If you have weird items which you think you can’t rehome then I can not recommend enough jumping onto your local zero waste community facebook group before throwing them in the trash. On the weirder side I have seen 20 wine bottle corks, 100 pen refills and 30 plastic laundry powder scoops being advertised on my local group and they always have heaps of responses from people who could reuse or upcycle them.
4. Designate zones
I have found that a great way to motivate myself not to purchase random things is to designate zones within our home for different groups of items. A few zones in our home are my sewing nook, our board game zone and our book zone. Once the zone is full then we need to make a choice, will we increase the size of the zone - which then reduces the size of the neighbouring zone, purge an equivalent item from the zone so that the new item fits or simply not purchase the item. This helps us keep our ‘stuff’ under control and makes our annual purges much easier.
An easy example of this can be seen is in our wardrobe. Living in a one bedroom flat means our wardrobe is also the only non kitchen storage space in our home. It is split into 6 zones; suitcase storage, linen/towels, my partners clothes, my clothes, shoes and important documents. Because we only have a small amount of space we use a multi tiered shoe rack which allows us to have 8 pairs of shoes (that's only 4 pairs each) and that means we need to be purposeful in the shoes that we purchase, knowing we won’t be buying anymore until another pair can no longer be repaired. Luckily living in Wellington where comfy shoes are appropriate in a corporate meeting, a night on the town or sunday brunch and heels are not required I have found it super easy to limit my shoes from my once 26 pair collection down to a pair of loafers, two pairs of ‘tennis’ shoes and one pair of actual sneakers, and I actually went most of 2020 only owning one pair of shoes (which my mother did not approve of at all!). We often get asked why we don’t just buy more shoes, but that would mean having to move some of the items from out of our wardrobe, and others tell us having four pairs is too many for a minimalist. The truth is it's about what works for you and your lifestyle, which is why everyone's zones and zone sizes will be different.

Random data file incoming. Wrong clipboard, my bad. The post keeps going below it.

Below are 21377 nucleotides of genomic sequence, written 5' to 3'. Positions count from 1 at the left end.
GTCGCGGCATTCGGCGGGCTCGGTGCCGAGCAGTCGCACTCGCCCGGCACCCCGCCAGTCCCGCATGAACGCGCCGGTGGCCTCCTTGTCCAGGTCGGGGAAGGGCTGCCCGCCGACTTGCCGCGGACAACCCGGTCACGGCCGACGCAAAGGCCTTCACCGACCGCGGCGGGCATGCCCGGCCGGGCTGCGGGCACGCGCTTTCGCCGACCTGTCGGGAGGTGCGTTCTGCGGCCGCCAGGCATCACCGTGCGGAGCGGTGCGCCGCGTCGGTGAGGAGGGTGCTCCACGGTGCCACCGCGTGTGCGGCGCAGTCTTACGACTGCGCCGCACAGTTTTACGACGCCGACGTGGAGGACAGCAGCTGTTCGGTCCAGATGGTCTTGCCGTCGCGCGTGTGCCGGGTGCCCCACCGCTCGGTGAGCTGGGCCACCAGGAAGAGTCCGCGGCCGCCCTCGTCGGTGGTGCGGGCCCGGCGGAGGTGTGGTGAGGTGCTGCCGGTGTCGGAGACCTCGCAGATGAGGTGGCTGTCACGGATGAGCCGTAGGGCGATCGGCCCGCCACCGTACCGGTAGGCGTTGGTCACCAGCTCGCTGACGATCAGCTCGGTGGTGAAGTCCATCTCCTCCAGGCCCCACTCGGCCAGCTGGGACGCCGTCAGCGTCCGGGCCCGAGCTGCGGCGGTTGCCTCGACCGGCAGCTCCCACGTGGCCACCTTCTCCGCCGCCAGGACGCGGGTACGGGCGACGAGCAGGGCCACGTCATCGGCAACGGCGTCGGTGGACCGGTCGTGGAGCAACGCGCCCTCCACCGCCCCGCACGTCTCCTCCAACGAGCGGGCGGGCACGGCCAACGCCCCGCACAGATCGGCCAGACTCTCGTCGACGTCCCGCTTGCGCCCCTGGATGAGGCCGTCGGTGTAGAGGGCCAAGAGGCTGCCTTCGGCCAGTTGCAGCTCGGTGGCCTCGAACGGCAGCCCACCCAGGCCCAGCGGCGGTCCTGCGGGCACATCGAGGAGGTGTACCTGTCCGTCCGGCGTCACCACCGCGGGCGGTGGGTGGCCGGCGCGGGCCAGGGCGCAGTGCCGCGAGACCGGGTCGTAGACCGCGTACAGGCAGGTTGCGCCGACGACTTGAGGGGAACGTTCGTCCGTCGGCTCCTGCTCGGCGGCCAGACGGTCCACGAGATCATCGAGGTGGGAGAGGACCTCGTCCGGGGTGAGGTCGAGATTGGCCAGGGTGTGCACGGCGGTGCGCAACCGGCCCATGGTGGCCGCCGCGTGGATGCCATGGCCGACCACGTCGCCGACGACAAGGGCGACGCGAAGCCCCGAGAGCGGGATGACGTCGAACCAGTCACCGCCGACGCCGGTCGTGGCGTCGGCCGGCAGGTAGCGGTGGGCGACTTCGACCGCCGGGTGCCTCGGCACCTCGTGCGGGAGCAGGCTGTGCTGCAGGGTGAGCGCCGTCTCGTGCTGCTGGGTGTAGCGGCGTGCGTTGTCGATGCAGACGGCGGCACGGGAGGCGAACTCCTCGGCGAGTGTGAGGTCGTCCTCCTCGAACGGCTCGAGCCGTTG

5. Work against your values, not other peoples.
It's so easy to get sucked into the pinterest perfect minimalist homes but the best way to start on the journey of minimalism is to try your best to not compare yourself with others but instead make decisions based on your values and what will bring you happiness. Live a busy life but want to make your own bread? A bread maker could be perfect in your minimalist kitchen. Have a bread maker that you have never used and you don’t really ever eat bread? It may be time to give it to a new home. Every minimalist home will and should be different to match your lifestyle and values. Having something you don’t see on pinterest or your minimalist friend doesn’t own doesn’t make you wrong.
Not sure how to bring up moving towards minimilism with your cohabitors? Watch out for a next blog with tips on how to start the conversation!